A team of researchers from the Swiss Federal Institute for Forest, Snow and Landscape Research (WSL), conducted a study to assess the sustainability of urban beekeeping in Switzerland, through the use of a computational model.
How did researchers assess the threat of beekeeping in Swiss cities?
Beekeeping is currently thriving in Swiss cities. However, the uncontrolled increase in bees and honeybees is creating an escalating pressure for wild pollinators, which is essentially threatening urban biodiversity. This therefore suggests that beekeeping in cities requires better regulation.
Scientists from WSL, Joan Casanelles Abella and Marco Moretti, developed and utilised a computational model that compared the existing amount of hives in fourteen Swiss cities with the available ‘flowering environment’ between the years 2012-2018.
They discovered that the amount of beekeeping sites nearly tripled in that time, from 3,139 to 9,370. The model weighs the honeybees’ demand for green space against their actual availability, and for the majority of the cities studied, the model indicated a negative balance, indicating that there is an inadequate supply of floral resources to satisfy the demands of the honeybees.
“The key message from our results is that urban green spaces can’t keep up with the existing density of hives,” commented Casanelles Abella. The researchers’ findings reinforce a similar trend observed in other European cities such as Paris, Berlin, and London.
In comparison to this, a scientific study from Great Britain revealed that 7.5 beehives per km2 of green space is a suitable limit for a sustainable beehive density. In Switzerland, however, only rural areas comply with this value, whereas in cities the hive distribution is much denser and frequently exceeds the limit. Even when the researchers replicated an expansion in urban green space with a model calculation, there was no considerable development.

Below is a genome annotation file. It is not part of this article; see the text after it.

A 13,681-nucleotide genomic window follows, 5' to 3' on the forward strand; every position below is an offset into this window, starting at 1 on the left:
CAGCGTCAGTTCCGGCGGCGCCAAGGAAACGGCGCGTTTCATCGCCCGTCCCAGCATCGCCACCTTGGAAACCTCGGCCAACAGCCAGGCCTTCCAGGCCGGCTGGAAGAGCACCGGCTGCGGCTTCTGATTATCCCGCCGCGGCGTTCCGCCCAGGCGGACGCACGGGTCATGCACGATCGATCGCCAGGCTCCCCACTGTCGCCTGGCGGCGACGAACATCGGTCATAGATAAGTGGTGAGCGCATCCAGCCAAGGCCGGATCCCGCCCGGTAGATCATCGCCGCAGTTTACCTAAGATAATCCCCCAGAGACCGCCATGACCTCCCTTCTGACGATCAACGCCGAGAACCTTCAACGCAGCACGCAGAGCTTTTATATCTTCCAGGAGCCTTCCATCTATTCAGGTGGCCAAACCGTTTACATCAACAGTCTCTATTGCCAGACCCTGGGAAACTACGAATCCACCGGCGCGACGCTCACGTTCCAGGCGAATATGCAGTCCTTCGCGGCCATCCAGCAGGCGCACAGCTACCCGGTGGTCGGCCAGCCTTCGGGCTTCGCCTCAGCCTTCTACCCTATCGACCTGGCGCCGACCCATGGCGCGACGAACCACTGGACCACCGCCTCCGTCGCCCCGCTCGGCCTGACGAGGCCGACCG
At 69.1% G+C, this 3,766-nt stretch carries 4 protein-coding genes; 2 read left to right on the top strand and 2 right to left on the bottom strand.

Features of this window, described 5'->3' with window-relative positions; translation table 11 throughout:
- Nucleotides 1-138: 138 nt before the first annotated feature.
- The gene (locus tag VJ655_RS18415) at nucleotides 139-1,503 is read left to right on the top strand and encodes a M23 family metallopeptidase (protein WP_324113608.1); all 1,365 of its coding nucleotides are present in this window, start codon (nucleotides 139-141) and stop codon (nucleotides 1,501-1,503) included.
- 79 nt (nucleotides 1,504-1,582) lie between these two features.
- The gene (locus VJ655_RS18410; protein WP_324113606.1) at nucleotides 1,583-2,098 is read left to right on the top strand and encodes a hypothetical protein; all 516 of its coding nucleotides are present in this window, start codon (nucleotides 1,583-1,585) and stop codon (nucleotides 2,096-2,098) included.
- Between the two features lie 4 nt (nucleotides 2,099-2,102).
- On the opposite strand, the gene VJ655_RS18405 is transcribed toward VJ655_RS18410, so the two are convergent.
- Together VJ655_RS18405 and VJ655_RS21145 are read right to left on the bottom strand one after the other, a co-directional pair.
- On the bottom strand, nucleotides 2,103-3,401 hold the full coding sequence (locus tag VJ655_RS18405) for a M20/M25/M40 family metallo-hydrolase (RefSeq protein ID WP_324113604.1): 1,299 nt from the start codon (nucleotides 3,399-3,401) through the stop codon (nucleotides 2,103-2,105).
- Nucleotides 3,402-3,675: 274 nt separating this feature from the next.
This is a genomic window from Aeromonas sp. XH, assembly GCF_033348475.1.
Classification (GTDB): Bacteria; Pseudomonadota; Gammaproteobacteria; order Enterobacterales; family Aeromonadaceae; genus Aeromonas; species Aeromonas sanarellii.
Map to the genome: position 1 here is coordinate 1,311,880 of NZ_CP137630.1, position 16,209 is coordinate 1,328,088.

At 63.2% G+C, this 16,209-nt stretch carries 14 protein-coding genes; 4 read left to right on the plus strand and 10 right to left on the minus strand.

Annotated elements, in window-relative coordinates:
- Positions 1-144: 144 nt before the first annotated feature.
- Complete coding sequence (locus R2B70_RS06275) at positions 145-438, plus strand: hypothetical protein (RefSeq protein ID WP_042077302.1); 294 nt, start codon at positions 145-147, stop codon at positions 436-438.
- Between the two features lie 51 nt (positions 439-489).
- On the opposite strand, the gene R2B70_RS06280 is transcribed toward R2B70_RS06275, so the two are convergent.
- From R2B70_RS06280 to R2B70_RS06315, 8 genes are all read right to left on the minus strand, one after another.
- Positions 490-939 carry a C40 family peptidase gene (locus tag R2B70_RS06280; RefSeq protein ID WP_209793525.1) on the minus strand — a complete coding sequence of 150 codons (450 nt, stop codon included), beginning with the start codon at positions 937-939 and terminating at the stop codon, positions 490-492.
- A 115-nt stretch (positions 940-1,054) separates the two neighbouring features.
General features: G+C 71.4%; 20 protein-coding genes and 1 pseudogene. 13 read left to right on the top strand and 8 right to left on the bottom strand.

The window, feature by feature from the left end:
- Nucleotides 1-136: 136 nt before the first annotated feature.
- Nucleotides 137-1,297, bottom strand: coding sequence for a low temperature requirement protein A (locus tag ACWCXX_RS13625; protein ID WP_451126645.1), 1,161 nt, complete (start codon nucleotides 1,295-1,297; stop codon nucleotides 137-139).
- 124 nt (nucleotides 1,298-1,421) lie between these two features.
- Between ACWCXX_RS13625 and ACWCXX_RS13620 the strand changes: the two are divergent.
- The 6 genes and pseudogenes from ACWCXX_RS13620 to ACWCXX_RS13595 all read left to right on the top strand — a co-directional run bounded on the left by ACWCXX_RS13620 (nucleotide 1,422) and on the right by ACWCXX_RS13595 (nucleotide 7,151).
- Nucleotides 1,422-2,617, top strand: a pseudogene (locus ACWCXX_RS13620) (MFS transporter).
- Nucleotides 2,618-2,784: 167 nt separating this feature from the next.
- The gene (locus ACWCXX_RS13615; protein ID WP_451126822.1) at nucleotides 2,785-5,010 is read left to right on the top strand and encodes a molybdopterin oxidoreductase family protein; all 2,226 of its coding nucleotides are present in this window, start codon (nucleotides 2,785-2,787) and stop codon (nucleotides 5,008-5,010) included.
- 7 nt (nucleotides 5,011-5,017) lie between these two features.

“Increasing green spaces by 75% is very unrealistic anyway, but it shows that in truth there are simply not enough resources,” added Abella.
What competition are bees facing regarding pollination?
Bees and honeybees are not the only pollinating insects in cities. “When you overcharge a system beyond its carrying capacity, you automatically exhaust all its resources. In turn, this causes the other organisms that depend on the same resources to suffer,” explained Abella.
This means that the food shortage impacts all insects that feed on the same flowering plants that the honeybees do, including wild bees. Of the approximately 600 wild bee species in Switzerland, roughly 45% are considered endangered. Cities can harbour a surprisingly large diversity of wild bees’ species; a recent WSL study revealed that Zurich harbour approximately 164 different species of bees.
The exact extent of the negative impacts that beekeeping is having on biodiversity is difficult to determine. Urban beekeeping contributes to the already decreasing wild bee diversity, with bees suffering from the combined actions of all ongoing global stressors, including climate change, lack of flower resources, and pests.
“We are in a phase where biodiversity is steadily declining and nature is already facing major challenges,” noted researchers.
How can these negative impacts be managed?
Researchers stress that there is primarily a lack of information and control on the subject. “People often perceive honeybees as wild animals because they live and move freely. In reality, however, they are kept and bred just like other livestock. And as for these, humans must provide an adequate food supply for honeybees,” said Abella.
Traditionally, beekeeping is a form of agriculture, but in cities, the breeding of honeybees has progressively become a recreational activity. The vast majority of people who are keeping honeybees are individuals who want to contribute to a natural environment.
It is relatively easy to get started with recreational beekeeping; the only legal requirement is the registration of the new bee colony— training is merely a recommendation, and there are no regulations regarding where and how far apart the hives should be placed.
”We need to come up with a clever strategy to control the density of beehives, just like you do with other livestock, without negatively affecting people’s good will,” Abella concluded.
Researchers have suggested approaches that could help improve the current negative impacts of beekeeping, such as introducing legally required minimum distances between bee colonies, defining areas in the city of high value for wild bees, as well as better monitoring of the available floral resources. For example, this could be accomplished by using biodiversity maps.
Additionally, the public needs to be better educated about the adverse impacts of beekeeping, so that urban biodiversity is not thrown out of balance. Cities contain important habitats and, if managed sustainably, they could contribute significantly to biodiversity conservation.